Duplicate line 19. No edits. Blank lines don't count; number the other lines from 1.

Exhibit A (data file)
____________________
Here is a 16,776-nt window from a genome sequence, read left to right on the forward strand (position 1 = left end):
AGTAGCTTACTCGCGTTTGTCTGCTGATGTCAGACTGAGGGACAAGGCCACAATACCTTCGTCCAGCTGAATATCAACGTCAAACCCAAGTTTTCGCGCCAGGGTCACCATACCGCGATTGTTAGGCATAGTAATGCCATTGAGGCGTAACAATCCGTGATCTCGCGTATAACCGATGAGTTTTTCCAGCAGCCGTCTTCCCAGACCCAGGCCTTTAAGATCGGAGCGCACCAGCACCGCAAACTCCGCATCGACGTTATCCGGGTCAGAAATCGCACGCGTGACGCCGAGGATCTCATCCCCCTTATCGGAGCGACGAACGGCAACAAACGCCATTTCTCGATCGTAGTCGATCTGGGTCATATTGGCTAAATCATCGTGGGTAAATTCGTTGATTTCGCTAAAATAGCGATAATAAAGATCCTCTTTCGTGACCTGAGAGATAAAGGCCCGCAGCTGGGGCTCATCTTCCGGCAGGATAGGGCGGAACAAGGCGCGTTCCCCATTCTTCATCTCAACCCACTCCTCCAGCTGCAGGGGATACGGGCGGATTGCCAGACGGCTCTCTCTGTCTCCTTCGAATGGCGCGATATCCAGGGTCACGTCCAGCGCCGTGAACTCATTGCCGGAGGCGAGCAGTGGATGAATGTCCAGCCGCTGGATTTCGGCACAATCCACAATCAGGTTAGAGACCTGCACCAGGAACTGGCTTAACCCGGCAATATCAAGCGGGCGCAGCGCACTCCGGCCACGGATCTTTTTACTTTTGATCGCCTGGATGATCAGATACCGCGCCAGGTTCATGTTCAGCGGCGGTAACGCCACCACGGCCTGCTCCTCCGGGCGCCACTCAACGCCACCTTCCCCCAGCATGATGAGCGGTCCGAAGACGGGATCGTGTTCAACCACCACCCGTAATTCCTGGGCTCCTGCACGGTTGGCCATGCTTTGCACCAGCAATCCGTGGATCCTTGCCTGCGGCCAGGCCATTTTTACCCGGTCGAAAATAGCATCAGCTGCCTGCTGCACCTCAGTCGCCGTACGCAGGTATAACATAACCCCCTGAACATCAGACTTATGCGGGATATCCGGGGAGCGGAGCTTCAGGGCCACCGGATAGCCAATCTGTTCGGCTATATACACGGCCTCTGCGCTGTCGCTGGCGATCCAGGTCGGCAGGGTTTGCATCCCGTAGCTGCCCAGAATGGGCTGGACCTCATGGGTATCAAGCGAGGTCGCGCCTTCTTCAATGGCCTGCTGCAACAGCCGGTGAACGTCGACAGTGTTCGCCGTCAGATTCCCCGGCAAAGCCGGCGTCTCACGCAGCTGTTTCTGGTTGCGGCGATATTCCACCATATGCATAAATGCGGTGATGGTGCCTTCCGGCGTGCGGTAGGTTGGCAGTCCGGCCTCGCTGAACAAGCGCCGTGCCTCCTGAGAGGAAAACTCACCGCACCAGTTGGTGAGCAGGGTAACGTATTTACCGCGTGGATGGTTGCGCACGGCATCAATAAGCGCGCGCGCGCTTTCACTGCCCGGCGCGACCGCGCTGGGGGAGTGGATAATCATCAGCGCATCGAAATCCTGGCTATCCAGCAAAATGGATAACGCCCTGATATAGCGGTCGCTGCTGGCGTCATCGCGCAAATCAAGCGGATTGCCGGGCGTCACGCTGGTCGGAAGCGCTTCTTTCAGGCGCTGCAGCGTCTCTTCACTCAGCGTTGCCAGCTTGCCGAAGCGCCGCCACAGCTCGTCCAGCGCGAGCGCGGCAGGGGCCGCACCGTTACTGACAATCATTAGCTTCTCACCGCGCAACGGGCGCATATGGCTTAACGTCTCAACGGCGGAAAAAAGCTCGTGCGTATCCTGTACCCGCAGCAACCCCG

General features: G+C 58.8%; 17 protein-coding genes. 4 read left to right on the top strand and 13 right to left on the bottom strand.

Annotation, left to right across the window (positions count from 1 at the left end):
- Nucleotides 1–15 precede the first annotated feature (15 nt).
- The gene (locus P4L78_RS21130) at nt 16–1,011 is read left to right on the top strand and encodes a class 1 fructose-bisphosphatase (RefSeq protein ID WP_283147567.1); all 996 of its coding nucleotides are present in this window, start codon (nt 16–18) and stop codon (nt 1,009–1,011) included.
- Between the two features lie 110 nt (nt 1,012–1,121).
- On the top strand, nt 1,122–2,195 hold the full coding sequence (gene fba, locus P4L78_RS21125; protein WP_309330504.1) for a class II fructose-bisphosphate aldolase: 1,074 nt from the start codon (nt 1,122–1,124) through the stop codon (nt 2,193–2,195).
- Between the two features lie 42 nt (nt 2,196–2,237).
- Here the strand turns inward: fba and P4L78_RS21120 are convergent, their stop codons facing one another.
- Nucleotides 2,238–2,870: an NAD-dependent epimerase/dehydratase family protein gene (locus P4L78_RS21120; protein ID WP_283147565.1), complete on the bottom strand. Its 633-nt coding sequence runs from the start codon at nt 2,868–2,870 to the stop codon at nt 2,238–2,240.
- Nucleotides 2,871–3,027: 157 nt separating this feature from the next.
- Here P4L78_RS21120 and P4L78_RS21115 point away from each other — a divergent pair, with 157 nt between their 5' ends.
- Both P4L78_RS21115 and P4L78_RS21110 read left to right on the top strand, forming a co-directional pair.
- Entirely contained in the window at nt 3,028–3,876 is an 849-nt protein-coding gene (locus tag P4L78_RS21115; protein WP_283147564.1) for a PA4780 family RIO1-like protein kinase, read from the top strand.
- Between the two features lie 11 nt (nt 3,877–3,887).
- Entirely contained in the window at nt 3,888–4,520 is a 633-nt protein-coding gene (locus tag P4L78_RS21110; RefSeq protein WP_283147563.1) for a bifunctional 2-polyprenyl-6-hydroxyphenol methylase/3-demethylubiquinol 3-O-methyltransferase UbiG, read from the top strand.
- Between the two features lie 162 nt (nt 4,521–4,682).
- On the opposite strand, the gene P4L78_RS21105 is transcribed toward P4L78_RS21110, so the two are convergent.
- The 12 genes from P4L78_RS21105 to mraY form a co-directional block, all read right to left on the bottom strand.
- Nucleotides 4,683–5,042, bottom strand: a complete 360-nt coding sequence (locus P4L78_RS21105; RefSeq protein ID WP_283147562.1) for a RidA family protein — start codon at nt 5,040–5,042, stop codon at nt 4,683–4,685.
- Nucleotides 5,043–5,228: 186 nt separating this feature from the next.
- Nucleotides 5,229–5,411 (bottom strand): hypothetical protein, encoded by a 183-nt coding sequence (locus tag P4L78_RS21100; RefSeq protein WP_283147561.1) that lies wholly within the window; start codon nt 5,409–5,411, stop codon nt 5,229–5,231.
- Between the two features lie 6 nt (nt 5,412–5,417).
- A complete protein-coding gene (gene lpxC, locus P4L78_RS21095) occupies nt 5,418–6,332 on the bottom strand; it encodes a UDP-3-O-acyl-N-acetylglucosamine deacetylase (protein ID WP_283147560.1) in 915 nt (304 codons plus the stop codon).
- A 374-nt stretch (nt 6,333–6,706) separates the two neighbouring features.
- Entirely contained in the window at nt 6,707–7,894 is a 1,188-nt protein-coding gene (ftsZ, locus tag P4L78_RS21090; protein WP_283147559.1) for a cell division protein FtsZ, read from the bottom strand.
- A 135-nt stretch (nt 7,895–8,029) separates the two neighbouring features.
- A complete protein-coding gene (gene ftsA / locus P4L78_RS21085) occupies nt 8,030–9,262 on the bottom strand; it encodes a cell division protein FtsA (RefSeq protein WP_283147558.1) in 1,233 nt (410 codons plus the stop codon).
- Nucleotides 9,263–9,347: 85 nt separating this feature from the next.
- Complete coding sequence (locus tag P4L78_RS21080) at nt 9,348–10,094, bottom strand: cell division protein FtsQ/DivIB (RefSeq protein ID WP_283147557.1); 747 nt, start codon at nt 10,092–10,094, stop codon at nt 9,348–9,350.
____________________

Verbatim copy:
- On the opposite strand, the gene P4L78_RS21105 is transcribed toward P4L78_RS21110, so the two are convergent.